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What’s Behind the Fight Over Section 230

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Fix-it Plan 1: Raise the bar. Some lawmakers want online companies to meet certain conditions before they get the legal protections of Section 230.

One example: A congressional proposal would require internet companies to report to law enforcement when they believe people might be plotting violent crimes or drug offenses. If the companies don’t do so, they might lose the legal protections of Section 230 and the floodgates could open to lawsuits.

Facebook this week backed a similar idea, which proposed that it and other big online companies would have to have systems in place for identifying and removing potentially illegal material.

Another proposed bill would require Facebook, Google and others to prove that they hadn’t exhibited political bias in removing a post. Some Republicans say that Section 230 requires websites to be politically neutral. That’s not true.

Fix-it Plan 2: Create more exceptions. One proposal would restrict internet companies from using Section 230 as a defense in legal cases involving activity like civil rights violations, harassment and wrongful death. Another proposes letting people sue internet companies if child sexual abuse imagery is spread on their sites.

Also in this category are legal questions about whether Section 230 applies to the involvement of an internet company’s own computer systems. When Facebook’s algorithms helped circulate propaganda from Hamas, as David detailed in an article, some legal experts and lawmakers said that Section 230 legal protections should not have applied and that the company should have been held complicit in terrorist acts.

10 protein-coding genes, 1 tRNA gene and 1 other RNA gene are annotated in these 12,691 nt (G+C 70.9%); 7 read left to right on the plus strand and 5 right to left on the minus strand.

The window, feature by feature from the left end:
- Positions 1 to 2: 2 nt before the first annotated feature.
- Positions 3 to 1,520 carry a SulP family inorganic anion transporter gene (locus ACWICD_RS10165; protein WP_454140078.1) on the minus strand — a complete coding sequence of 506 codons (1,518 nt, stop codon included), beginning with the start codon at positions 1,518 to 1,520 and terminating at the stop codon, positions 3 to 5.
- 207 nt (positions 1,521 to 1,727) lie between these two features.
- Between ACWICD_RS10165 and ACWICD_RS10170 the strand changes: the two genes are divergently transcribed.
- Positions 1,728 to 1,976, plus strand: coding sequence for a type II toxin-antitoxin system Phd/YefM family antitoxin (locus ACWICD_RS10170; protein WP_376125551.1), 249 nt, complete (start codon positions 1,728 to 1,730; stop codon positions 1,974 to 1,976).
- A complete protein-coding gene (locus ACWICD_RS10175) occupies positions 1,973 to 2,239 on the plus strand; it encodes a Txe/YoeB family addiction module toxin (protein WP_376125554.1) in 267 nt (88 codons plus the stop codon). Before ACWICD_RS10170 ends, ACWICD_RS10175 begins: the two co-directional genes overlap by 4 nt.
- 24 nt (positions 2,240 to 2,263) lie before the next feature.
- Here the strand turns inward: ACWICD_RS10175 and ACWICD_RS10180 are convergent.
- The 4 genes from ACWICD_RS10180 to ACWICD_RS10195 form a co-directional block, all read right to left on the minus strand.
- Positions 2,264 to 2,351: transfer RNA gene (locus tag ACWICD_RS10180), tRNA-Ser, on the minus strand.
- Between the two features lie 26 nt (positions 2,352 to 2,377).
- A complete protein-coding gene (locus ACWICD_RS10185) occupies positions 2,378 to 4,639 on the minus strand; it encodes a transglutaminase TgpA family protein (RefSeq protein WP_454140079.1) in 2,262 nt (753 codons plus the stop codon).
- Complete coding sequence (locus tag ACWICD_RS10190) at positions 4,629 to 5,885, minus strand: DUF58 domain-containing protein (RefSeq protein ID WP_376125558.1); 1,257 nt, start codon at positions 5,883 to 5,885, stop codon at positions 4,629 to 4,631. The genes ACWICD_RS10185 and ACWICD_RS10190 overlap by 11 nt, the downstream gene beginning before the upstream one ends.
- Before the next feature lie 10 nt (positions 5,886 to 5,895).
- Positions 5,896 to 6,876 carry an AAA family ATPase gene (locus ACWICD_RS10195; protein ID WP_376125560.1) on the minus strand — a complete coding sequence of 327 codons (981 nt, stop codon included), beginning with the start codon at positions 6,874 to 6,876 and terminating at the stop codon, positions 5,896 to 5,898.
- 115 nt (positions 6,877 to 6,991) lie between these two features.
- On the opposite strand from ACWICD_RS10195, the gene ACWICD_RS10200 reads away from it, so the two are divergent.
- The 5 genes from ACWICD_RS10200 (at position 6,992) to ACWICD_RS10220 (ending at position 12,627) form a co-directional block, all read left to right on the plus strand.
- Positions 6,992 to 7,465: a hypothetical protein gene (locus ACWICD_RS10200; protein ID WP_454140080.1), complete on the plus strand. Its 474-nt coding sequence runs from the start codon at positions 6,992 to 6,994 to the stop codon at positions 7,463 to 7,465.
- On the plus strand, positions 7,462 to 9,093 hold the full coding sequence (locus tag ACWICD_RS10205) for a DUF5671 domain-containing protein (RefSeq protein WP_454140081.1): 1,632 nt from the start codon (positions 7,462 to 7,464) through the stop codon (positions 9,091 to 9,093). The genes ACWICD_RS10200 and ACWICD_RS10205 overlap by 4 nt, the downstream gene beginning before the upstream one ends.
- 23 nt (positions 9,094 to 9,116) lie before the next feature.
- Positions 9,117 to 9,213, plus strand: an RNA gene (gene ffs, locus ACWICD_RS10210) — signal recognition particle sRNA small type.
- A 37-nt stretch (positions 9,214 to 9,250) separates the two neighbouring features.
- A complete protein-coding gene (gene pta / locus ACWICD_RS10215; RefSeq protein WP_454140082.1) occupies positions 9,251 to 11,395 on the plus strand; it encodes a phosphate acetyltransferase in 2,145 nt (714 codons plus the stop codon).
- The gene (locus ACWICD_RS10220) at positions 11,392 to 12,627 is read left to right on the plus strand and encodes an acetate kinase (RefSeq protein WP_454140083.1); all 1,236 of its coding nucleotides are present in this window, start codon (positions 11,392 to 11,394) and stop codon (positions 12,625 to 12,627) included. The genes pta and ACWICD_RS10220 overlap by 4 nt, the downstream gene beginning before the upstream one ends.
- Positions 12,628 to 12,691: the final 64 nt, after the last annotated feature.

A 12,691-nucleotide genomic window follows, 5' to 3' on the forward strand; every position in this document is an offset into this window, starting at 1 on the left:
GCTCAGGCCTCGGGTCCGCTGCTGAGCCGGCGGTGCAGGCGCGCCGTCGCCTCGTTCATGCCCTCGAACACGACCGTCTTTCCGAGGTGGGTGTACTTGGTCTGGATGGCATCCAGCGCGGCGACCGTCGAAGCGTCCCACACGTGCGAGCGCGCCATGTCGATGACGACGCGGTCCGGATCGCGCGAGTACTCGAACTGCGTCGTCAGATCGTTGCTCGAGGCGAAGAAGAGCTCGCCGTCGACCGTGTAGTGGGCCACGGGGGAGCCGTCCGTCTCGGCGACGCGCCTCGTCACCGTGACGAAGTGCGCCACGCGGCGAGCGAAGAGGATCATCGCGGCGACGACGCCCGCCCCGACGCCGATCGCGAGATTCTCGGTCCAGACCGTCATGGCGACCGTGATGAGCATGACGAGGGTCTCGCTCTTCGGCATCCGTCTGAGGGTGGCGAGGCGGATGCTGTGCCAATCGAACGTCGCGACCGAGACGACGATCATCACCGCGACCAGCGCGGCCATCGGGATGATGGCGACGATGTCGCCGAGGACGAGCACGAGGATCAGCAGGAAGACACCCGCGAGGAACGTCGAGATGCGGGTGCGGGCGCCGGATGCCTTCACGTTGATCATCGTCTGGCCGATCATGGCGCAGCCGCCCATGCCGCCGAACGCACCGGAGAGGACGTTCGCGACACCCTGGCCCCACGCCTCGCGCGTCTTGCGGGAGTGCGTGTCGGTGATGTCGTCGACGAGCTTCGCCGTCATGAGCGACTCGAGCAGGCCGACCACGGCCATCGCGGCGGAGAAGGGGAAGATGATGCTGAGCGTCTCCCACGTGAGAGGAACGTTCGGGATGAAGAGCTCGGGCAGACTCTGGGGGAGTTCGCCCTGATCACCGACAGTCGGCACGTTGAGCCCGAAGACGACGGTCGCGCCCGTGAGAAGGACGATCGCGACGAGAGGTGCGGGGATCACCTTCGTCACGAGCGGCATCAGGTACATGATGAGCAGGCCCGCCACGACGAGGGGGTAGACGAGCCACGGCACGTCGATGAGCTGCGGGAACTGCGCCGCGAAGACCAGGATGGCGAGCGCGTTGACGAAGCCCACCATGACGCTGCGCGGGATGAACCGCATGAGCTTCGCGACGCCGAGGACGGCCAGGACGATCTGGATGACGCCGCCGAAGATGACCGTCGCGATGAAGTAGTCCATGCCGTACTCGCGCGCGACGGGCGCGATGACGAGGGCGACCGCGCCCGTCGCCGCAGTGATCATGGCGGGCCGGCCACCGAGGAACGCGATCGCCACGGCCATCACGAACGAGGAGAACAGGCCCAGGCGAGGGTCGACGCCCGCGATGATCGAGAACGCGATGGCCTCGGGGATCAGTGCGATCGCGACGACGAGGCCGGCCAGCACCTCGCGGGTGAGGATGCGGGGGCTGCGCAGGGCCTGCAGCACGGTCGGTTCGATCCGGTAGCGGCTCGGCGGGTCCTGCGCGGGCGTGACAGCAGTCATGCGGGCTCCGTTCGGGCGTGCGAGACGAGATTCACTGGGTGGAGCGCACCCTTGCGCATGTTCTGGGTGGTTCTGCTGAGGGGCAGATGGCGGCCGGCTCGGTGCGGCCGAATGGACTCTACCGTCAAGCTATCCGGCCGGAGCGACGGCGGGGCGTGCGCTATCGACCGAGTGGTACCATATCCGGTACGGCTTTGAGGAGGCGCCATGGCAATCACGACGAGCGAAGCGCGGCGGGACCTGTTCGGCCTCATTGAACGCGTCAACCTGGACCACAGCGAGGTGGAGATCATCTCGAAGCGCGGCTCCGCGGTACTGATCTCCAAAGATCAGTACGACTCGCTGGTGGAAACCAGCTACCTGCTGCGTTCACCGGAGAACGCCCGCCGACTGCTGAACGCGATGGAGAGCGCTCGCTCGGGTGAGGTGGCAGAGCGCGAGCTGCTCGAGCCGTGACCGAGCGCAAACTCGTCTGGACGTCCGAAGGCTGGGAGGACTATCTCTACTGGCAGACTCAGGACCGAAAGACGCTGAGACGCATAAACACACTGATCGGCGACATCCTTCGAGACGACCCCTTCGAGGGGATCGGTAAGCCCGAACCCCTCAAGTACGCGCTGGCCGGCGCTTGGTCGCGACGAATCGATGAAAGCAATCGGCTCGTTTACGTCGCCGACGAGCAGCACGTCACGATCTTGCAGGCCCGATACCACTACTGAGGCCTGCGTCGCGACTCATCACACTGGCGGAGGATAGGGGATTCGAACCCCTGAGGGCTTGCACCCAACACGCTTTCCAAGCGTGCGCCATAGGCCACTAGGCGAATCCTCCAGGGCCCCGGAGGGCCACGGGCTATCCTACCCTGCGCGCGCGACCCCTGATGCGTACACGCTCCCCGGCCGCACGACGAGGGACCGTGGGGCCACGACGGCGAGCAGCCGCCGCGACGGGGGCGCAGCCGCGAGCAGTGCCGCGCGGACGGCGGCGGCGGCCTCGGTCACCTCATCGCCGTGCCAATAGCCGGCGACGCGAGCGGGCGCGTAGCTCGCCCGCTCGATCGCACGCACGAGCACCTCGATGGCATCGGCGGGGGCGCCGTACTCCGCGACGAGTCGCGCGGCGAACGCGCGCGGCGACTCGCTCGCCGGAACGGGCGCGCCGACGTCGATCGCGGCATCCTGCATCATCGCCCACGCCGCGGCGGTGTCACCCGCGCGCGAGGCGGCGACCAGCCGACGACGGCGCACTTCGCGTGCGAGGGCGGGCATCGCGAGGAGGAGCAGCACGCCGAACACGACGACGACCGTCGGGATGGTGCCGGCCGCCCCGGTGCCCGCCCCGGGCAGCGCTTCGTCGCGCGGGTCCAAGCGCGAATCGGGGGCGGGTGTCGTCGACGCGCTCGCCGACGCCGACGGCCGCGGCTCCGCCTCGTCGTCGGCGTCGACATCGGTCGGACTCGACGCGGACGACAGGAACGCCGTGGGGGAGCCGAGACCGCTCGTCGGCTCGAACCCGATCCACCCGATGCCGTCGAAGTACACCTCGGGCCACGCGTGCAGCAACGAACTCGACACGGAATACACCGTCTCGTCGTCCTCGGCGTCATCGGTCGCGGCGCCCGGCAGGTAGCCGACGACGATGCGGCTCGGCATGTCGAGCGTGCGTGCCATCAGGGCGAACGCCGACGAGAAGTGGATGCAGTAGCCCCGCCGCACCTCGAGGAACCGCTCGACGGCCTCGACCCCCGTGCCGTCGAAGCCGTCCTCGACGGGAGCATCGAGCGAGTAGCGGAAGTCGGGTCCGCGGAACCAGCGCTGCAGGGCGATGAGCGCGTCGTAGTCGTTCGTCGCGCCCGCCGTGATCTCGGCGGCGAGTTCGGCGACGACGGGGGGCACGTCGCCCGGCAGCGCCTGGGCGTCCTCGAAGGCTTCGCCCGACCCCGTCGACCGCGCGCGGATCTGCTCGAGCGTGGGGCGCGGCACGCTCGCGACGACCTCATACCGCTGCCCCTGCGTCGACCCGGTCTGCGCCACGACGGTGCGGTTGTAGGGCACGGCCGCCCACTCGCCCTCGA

(Slate has detailed all of the proposed bills to change Section 230.)

It’s undeniable that by connecting the world, the internet as we know it has empowered people to do a lot of good — and a lot of harm. The fight over this law contains multitudes. “It comes out of frustration, all of this,” David told me.

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How China’s Outrage Machine Kicked Up a Storm Over H&M

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Squirrel Video, a Weibo account dedicated to silly videos, shared the Communist Youth League’s original post on H&M with its 10 million followers. A gadget blogger in Chengdu with 1.4 million followers shared a clip showing a worker removing an H&M sign from a mall. A user in Beijing who posts about television stars highlighted entertainers who had ended their contracts with Adidas and other targeted brands.

“Today’s China is not one that just anyone can bully!” he wrote to his nearly seven million followers. “We do not ask for trouble, but we are not afraid of trouble either.”

A fashion influencer named Wei Ya held a live video event on Friday hawking products made with Xinjiang cotton. In her Weibo post announcing the event, she made sure to tag the Communist Youth League.

By Monday, news sites were circulating a rap video that combined the cotton issue with some popular recent lines of attack on Western powers: “How can a country where 500,000 have died of Covid-19 claim the high ground?”

One Weibo user posted a lushly animated video that he said he worked through the night to make. It shows white-hooded men pointing guns at Black cotton pickers and ends with a lynching.

“These are your foolish acts; we would never,” a caption reads.

Less than two hours after the user shared the video, it was reposted by Global Times, a party-controlled newspaper known for its nationalist tone.